It’s been an open secret for months that the A’s want to build their new stadium on a site next to Laney College, but on Tuesday night, Athletics President Dave Kaval made it official. In a letter to Peralta Community College District Chancellor Jowel Laguerre, Kaval wrote that the Laney site is a “clear priority” for the team.
But at the Peralta district’s board meeting, students, faculty, staff, and other members of the public voiced nearly unanimous opposition to the A’s plan.
“It would be devastating for the low-income communities we serve,” said Kimberly King, a Laney faculty member. “We are hoping to prevent the A’s stadium.”
“I’m a deep, deep — it’s almost problematic what an A’s fan I am,” said Chris Weidenbach, an English teacher at Laney, before he explained why he’s opposed to a ballpark on or near the campus. He said it would massively disrupt the campus’ educational mission while gentrifying the neighborhood. “I can predict massive opposition,” he told the school’s board.
Laney student Jabari Shaw said a ballpark would change the tenor of the neighborhood, bringing party-goers, public intoxication, and numerous other problems to the campus.
Roger Porter, another English teacher at Laney, told the Peralta trustees that Laney college has helped thousands of people transform their lives, including formerly incarcerated people. He doubted that a ballpark can coexist with the community school.
“I think we need to reserve this space for Laney as a place where people can transform their lives,” said Porter. “I have students from the penitentiary.
“The A’s are a corporation. They’re in the business of making money. We’re in the business of transforming people’s lives,” added Porter.
And activists from Oakland’s Chinatown voiced fears that a new ballpark at Laney would wipe out immigrant Asian communities by displacing low-income renters and small businesses.
Lailan Huen of the Oakland Chinatown Coalition told the board that in Washington, D.C., a sports stadium built near that city’s Chinatown was one of the reasons the neighborhood was “completely obliterated.”
“We strongly oppose the A’s on this site,” said Huen. “The Chinatown Coalition will fight this tooth and nail.”
No one spoke in favor of the ballpark at Laney.
In Kaval’s letter to Chancellor Laguerre, the A’s president wrote that he is aware that a new stadium in the area could be a gentrifying force, and that steps would need to be taken to mitigate it’s impact:
“These concerns are critical to Oakland’s future and are bigger than any one neighborhood or development project. We believe there are ways to work with community groups and City officials to make sure that the new ballpark and any ancillary development lead to an inclusive and equitable set of outcomes in the long term.”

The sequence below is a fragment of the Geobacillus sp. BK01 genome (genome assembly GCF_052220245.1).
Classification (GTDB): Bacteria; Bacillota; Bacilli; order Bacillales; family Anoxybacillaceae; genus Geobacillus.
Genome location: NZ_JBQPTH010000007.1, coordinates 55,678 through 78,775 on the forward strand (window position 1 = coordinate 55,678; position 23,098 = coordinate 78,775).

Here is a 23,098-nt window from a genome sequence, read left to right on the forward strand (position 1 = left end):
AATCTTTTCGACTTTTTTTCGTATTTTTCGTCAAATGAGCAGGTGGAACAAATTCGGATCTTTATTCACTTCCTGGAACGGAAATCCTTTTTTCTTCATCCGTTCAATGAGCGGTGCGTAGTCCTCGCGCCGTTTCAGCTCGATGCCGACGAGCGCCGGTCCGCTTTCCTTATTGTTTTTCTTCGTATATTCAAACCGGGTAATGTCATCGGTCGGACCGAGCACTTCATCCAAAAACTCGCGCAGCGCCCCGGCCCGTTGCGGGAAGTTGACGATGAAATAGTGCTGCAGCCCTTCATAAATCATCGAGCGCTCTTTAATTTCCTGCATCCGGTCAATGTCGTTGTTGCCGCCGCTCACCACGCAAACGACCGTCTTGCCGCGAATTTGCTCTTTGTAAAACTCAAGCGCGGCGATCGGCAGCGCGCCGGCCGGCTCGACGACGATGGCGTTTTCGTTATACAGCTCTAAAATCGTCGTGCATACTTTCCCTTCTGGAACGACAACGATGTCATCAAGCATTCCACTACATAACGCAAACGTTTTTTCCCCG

“The A’s are committed to engaging with community leaders to think creatively about ways this project can maximize opportunities for new mixed-income housing, workforce training, living wage jobs, and small and local business investment. We also believe there are immediate interim land use controls and other policy measures that can be put in place to protect against displacement and speculation in the short term.”
But opponents of a ballpark at Laney College are skeptical that the project can coexist with the school and the surrounding community as it currently exist.
“No amount of mitigations can change the fact that a stadium will completely change the fabric of our educational and cultural gems,” said Alvina Wong of the Asian Pacific Environmental Network at tonight’s Peralta board meeting.
Update 9:05 a.m. Sept. 13:
Peralta Community College Chancellor Jowel C. Laguerre issued the following statement on Kaval’s letter:
The Oakland Athletics delivered a letter addressed to me shortly before tonight’s Board meeting. We want our community to be fully aware of the content of the letter, therefore I am making the letter public tonight.
I want to make clear the following: No decision, no commitments and no deals have been made.
The Governing Board will likely discuss this item when it reconvenes in October. I will be recommending that the Board rely on the Peralta Community College District’s strong participatory governance process, meaning we will invite our stakeholders—faculty, classified staff, students and administrators—to help examine this issue.
The Governing Board will also do its due diligence to work with the community and the colleges to assess the impact on students, faculty, staff, the classroom environment, the community surrounding us, the residents of the area and the city overall. We must work with our community to develop a set of principles to frame our discussions.
We continue to value the community that has supported the Peralta Community College District for almost sixty years.
Read the A’s President Dave Kaval’s full letter to Peralta Chancellor Laguerre below: